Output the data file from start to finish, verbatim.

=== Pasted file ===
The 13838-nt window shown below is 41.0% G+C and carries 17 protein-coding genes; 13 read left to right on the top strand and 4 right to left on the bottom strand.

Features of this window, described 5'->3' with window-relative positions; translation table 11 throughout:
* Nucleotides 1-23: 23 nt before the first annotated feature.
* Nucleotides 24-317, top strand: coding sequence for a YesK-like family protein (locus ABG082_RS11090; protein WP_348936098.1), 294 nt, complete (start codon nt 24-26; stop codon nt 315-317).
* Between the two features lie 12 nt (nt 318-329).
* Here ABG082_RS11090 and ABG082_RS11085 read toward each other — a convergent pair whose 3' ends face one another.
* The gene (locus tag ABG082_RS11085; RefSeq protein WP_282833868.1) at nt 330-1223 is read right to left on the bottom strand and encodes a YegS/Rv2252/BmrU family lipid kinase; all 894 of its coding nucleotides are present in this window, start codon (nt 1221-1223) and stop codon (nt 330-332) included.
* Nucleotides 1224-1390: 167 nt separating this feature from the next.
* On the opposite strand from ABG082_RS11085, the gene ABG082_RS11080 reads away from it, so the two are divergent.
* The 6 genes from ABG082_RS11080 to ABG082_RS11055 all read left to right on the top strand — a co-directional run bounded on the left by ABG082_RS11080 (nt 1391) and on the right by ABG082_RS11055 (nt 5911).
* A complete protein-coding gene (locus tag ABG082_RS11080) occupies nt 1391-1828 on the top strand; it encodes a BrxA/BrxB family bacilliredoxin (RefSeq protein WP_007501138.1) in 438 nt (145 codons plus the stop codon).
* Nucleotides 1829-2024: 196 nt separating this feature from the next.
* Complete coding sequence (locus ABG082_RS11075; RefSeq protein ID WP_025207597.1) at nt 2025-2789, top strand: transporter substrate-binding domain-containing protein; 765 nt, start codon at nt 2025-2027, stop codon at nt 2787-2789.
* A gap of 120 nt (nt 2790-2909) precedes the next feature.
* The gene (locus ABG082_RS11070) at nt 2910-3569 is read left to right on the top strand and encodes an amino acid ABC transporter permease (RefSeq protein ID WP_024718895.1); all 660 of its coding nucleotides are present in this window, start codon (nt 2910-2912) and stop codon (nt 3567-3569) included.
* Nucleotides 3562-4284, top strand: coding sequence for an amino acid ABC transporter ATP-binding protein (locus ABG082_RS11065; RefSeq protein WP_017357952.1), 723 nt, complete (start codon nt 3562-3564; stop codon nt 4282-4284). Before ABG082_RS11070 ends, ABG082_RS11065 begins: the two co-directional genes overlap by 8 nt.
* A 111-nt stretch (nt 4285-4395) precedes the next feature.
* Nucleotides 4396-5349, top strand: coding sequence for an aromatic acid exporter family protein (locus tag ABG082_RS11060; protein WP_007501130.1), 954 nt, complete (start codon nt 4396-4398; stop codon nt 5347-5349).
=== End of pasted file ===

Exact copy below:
The 13838-nt window shown below is 41.0% G+C and carries 17 protein-coding genes; 13 read left to right on the top strand and 4 right to left on the bottom strand.

Features of this window, described 5'->3' with window-relative positions; translation table 11 throughout:
* Nucleotides 1-23: 23 nt before the first annotated feature.
* Nucleotides 24-317, top strand: coding sequence for a YesK-like family protein (locus ABG082_RS11090; protein WP_348936098.1), 294 nt, complete (start codon nt 24-26; stop codon nt 315-317).
* Between the two features lie 12 nt (nt 318-329).
* Here ABG082_RS11090 and ABG082_RS11085 read toward each other — a convergent pair whose 3' ends face one another.
* The gene (locus tag ABG082_RS11085; RefSeq protein WP_282833868.1) at nt 330-1223 is read right to left on the bottom strand and encodes a YegS/Rv2252/BmrU family lipid kinase; all 894 of its coding nucleotides are present in this window, start codon (nt 1221-1223) and stop codon (nt 330-332) included.
* Nucleotides 1224-1390: 167 nt separating this feature from the next.
* On the opposite strand from ABG082_RS11085, the gene ABG082_RS11080 reads away from it, so the two are divergent.
* The 6 genes from ABG082_RS11080 to ABG082_RS11055 all read left to right on the top strand — a co-directional run bounded on the left by ABG082_RS11080 (nt 1391) and on the right by ABG082_RS11055 (nt 5911).
* A complete protein-coding gene (locus tag ABG082_RS11080) occupies nt 1391-1828 on the top strand; it encodes a BrxA/BrxB family bacilliredoxin (RefSeq protein WP_007501138.1) in 438 nt (145 codons plus the stop codon).
* Nucleotides 1829-2024: 196 nt separating this feature from the next.
* Complete coding sequence (locus ABG082_RS11075; RefSeq protein ID WP_025207597.1) at nt 2025-2789, top strand: transporter substrate-binding domain-containing protein; 765 nt, start codon at nt 2025-2027, stop codon at nt 2787-2789.
* A gap of 120 nt (nt 2790-2909) precedes the next feature.
* The gene (locus ABG082_RS11070) at nt 2910-3569 is read left to right on the top strand and encodes an amino acid ABC transporter permease (RefSeq protein ID WP_024718895.1); all 660 of its coding nucleotides are present in this window, start codon (nt 2910-2912) and stop codon (nt 3567-3569) included.
* Nucleotides 3562-4284, top strand: coding sequence for an amino acid ABC transporter ATP-binding protein (locus ABG082_RS11065; RefSeq protein WP_017357952.1), 723 nt, complete (start codon nt 3562-3564; stop codon nt 4282-4284). Before ABG082_RS11070 ends, ABG082_RS11065 begins: the two co-directional genes overlap by 8 nt.
* A 111-nt stretch (nt 4285-4395) precedes the next feature.
* Nucleotides 4396-5349, top strand: coding sequence for an aromatic acid exporter family protein (locus tag ABG082_RS11060; protein WP_007501130.1), 954 nt, complete (start codon nt 4396-4398; stop codon nt 5347-5349).